Unit 69 - Over The Moon

Unit 69 - Over The Moon

You know the world of English is a fun and exciting place to be. I’m so glad you could join me for another lesson.

Hi everybody, this is Misterduncan in England, how are you today? Are you okay? I hope so! Are you happy? I hope so!

In this  lesson we will be taking a look at a special object. Something  that at any time can be seen somewhere in the world, especially at night.

It is not down here on earth, but high up above us. It may be far away, yet it has the ability to affect us all, in one way or another.

In today’s lesson we are literally going out of this world, to take a look at…the moon

Over the moon

Take a look up into the sky on a clear night and you may see an object that has fascinated mankind for thousand of years. The moon is a common sight, but it is one that most people tend to take for granted or worse still- ignore all together.

Since the early ages the moon’s significance has changed, from superstitious curiosity, scientific wonder and as a way of making the passing of time, in every part of mankind’s history, the moon has made its presence known in one way or another.

The moon itself is barren. The surface is dusty, rocky and dry. From the earth it is easy to see how uneven the landscape there is. The surface of the moon is covered in hundreds of craters. A crater is a partial hole. It is a mark left on something that has been struck hard by a solid object.

The ‘far side’ of the moon has many more craters than the ‘near side’. This is because the far side is more vulnerable.

During the early days of the moon, its surface was bombarded by huge chunks of flying rock. The so- called moon soil found on the surface is in fact rock dust, created during that time.

The near side had several large smooth areas, known as ‘seas’, although they do not contain water. They were formed by large molten lava lakes, which later solidified the moon cooled.

The earth and the moon have two very distinct things in common. First they both go around something. The earth goes around the sun and the moon goes around the earth.

The motion is call the ‘orbit’. This word relates to the circular path that the object in question takes as it moves.

The other similarity is that both the earth and the moon rotate as they orbit. They both revolve. This movement is what gives us our days and nights.

However the moon revolves at around the same speed as it orbits the earth and because of this, we can only see one side of it.

This particular side of the moon always looks the same. The other side of the moon is referred to as the ‘far side’ or the ‘dark side’.
Nowadays most people refer to it as the ‘far side’, due to the fact that both sides of the moon receive exactly the same amount of light. In total, only 60% of the moon is ever visible to us.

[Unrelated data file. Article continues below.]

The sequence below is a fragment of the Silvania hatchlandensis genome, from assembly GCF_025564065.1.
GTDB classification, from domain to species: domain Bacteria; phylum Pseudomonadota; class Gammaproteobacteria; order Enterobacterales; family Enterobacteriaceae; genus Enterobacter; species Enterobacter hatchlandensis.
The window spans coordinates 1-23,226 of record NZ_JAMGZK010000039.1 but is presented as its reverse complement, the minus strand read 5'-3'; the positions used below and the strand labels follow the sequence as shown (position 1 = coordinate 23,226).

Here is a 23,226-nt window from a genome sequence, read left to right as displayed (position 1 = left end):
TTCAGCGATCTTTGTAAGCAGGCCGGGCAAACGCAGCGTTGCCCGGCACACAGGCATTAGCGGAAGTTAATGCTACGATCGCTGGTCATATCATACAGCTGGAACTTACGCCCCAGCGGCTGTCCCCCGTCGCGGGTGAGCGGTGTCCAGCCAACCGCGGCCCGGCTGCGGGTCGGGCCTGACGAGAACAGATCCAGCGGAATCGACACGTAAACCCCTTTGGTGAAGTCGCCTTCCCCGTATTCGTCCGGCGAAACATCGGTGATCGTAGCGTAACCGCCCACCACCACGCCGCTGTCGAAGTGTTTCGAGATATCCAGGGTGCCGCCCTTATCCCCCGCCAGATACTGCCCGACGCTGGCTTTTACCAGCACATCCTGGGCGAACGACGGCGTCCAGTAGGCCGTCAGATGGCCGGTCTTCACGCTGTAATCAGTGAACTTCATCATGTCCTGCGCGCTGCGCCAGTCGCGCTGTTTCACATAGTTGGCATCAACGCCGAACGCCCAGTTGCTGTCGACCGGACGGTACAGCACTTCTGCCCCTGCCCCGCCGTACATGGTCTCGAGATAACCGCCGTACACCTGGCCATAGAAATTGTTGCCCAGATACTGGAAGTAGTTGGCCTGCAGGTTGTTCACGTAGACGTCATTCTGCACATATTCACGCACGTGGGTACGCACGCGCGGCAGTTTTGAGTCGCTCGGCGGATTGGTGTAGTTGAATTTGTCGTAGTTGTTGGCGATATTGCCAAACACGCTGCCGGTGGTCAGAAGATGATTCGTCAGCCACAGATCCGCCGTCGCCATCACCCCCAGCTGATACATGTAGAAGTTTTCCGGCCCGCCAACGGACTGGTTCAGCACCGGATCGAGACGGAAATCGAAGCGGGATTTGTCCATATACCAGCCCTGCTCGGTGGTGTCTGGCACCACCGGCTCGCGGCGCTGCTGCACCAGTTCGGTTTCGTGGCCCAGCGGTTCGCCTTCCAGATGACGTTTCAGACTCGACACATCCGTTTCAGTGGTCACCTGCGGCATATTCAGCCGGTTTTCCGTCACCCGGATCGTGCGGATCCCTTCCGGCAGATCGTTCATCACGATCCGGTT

Some facts and figures about the moon. This distance the moon and the earth is just under 239,000 miles. The moon takes 27 days 7 hours and 43 minutes to go around the earth.

The same area of the moon always faces us. This is because of its synchronous rotation.
As the moon and earth move around the sun, the amount of light reflecting from the lunar surface to us changes.

The moon’s gravity is 6 times weaker than the earth’s. The English word ‘lunatic’ comes form the belief that the full moon made people crazy. Lunar is the Latin word for moon. Lunar was also the Greek Goddess of the moon.

Just as the earth pulls on the moon, so the moon pulls on the earth. The slight gravitational drag of the moon pulls our oceans towards it, thus creating the tides here on earth.

The moon is slowly moving away from us at a rate of 3.9 centimeters per year. The moon’s rotation is not stable. It has a slight wobble as it spins. This is because the moon is much heavier on one side.

Sometimes the earth will move directly between the sun and the moon. The shadow of the earth passing in front of the moon can clearly be seen during this time. This event is called an ‘eclipse’ .

Sometimes the eclipse is only partial, while on other occasions the moon becomes completely hidden and obscured. This is called a ‘total lunar eclipse’. There is also a total solar eclipse, which is when the moon moves directly across the sun, blocking out all of the sunlight for a short while.

One of the biggest points of interest concerning the moon, is whether or not there is water there. From what we know so far, the surface seem to have no water whatsoever.

However there have been traces of water minerals found on the surface, near craters. Pointing to the possibility that water may have existed there in the past.
Another theory is that water may in fact be present below the surface. Investigations into this possibility are still taking place.
One thing is for sure, the more we discover about the moon, the more questions we find ourselves asking about it.

There are many ways to observe the moon. You can use a telescope, like this one. And get really close up to it. With a telescope you will be able to see the details of the lunar surface.